We stop, out of breath. She points to the top of a petrol station a few stories down. We stop and watch the street, wait until we've caught our breath.
The flat's trashed, gone. And here there's empty streets.
We scale down a fire escape and then just run for it. We climb up onto the roof of a van and from there I can just about reach onto the petrol station. She boosts me up and then I reach down for her, pull her up.
We lie back, saying nothing. I realise after a few minutes that she's shivering. I pull the blanket out of my pack and drape it over her. She looks at me and smiles, lifts the edge of the blanket and I huddle underneath with her.
I wake at sunrise. She sits, her legs hanging over the edge of the roof, watching the dawn, smoke trailing up from the cigarette in her hand.


I hear a scream, drop the torch and then pick it back up again, run.
At the doorway to the shop there isn't a second's pause, and without thinking I find myself throwing the torch straight at the man looming over Jane. She's still screaming. The man stumbles back and I jump over her, falling forwards and taking me and him over to the floor. His arms shoot up and his dead fingers grip at my throat. I put my hand out, scramble and find the torch.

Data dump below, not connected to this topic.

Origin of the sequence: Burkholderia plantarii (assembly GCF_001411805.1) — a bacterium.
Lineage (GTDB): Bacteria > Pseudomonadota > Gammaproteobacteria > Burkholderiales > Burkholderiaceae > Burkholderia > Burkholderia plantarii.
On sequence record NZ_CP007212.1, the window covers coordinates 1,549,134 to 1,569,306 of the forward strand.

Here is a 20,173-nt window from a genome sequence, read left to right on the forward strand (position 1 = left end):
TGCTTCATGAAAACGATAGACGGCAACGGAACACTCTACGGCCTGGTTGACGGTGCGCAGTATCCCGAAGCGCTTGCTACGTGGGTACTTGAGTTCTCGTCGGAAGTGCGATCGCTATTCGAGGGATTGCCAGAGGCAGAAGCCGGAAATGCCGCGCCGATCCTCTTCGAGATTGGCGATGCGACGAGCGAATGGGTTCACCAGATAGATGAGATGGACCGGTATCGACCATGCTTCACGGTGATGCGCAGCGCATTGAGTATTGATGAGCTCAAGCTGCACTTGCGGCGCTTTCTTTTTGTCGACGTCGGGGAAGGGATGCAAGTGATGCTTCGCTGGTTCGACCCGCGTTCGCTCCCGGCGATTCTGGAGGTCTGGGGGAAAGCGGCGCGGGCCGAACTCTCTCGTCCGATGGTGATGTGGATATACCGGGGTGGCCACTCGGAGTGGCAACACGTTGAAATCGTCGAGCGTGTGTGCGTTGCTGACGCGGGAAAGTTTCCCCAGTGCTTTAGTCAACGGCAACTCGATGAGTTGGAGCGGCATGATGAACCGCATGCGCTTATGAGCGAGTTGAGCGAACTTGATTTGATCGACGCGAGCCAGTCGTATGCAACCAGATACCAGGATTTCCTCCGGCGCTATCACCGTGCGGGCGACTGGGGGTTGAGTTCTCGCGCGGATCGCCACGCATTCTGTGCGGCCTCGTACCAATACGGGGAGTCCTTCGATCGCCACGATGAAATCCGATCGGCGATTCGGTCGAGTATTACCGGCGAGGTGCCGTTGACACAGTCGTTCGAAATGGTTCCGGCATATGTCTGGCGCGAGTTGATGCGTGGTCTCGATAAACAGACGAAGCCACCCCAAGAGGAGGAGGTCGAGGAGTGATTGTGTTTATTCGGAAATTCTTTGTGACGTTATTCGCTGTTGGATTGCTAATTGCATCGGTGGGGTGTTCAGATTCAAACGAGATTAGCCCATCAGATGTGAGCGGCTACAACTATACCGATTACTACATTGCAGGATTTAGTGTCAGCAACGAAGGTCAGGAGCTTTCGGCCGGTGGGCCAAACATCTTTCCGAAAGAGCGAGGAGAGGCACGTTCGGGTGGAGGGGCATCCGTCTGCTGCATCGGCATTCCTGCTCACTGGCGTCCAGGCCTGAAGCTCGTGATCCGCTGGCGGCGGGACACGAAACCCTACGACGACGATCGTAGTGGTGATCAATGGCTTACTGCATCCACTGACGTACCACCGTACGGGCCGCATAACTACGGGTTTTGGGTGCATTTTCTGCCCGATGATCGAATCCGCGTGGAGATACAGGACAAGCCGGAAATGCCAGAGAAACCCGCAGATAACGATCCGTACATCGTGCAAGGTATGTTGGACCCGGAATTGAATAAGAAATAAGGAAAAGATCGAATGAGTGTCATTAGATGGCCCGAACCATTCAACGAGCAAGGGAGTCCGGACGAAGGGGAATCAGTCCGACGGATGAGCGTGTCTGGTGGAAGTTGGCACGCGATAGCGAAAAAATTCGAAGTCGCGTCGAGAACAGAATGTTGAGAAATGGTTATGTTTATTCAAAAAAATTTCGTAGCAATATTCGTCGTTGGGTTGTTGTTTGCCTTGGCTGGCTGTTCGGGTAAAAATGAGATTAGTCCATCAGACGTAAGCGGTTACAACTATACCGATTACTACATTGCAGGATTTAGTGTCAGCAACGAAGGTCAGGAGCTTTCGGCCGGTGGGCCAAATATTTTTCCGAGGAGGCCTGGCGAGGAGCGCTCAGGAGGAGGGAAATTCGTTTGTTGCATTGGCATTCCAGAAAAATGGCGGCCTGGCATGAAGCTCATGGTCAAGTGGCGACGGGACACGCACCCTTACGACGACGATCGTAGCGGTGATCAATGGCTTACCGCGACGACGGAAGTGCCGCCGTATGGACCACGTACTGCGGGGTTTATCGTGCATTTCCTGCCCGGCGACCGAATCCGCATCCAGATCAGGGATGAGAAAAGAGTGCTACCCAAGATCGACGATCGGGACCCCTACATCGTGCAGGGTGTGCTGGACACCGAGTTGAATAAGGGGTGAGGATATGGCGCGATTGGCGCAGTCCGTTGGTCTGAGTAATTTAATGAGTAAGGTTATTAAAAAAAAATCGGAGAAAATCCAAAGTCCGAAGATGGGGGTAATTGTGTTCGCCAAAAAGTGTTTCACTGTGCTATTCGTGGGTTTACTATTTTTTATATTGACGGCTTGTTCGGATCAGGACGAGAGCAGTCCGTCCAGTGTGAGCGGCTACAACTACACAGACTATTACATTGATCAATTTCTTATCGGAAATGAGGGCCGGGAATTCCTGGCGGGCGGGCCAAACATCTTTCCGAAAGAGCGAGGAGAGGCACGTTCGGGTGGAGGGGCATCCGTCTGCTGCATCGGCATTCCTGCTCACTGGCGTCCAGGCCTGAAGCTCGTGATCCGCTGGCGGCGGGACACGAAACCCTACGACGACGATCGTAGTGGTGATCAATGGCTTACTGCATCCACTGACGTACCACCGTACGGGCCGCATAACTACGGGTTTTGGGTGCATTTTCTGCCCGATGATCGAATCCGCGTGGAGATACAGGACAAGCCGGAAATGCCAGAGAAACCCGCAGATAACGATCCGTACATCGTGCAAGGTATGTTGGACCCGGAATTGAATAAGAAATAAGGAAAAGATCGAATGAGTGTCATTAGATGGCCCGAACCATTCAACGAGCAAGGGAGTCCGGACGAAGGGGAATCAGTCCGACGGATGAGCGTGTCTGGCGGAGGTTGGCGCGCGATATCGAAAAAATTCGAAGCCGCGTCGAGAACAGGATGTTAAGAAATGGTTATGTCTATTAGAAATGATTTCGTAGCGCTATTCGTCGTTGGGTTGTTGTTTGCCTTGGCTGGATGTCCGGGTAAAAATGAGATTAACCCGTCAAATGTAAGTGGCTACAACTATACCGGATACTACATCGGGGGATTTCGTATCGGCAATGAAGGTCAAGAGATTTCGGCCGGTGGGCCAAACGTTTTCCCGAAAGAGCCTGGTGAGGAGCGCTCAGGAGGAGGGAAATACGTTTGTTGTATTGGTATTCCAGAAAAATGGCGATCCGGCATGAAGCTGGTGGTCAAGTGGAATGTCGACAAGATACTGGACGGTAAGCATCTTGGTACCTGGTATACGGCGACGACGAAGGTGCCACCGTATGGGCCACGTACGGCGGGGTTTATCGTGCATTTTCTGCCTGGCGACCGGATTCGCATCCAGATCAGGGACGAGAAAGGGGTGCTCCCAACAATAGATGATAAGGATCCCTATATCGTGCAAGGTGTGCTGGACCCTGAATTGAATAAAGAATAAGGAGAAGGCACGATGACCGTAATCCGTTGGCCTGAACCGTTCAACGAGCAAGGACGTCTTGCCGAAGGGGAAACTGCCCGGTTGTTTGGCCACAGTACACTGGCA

As he starts to pull me down to his mouth I bring the handle of the torch down on the man's face. He moans, growls again and his arms struggle again at me; I bat them away and smash the torch in the centre of his forehead. With something sounding like a sigh he stops moving.
I roll off him and look over to Jane. She's sobbing still, but looks like she's calming down, composing herself.
Something's wrong and for a second I don't understand.
Then I realise. I can't say anything.
“I was just having a smoke,” she says, wiping her eyes and nose on her sleeve, “I turned around and he was just there...”
She catches me staring.
She looks at her hand.


“You promise?” she asks quietly. A thin plume of smoke rises from the cigarette in her hand. Since lighting it a few minutes ago she hasn't inhaled. She holds the other hand close to her, keeping it out of sight.
“I promise,” I say, hoping that my voice doesn't quaver.
She finally takes a drag. We used the last candle two nights ago, and the only light is from a pale yellow moon.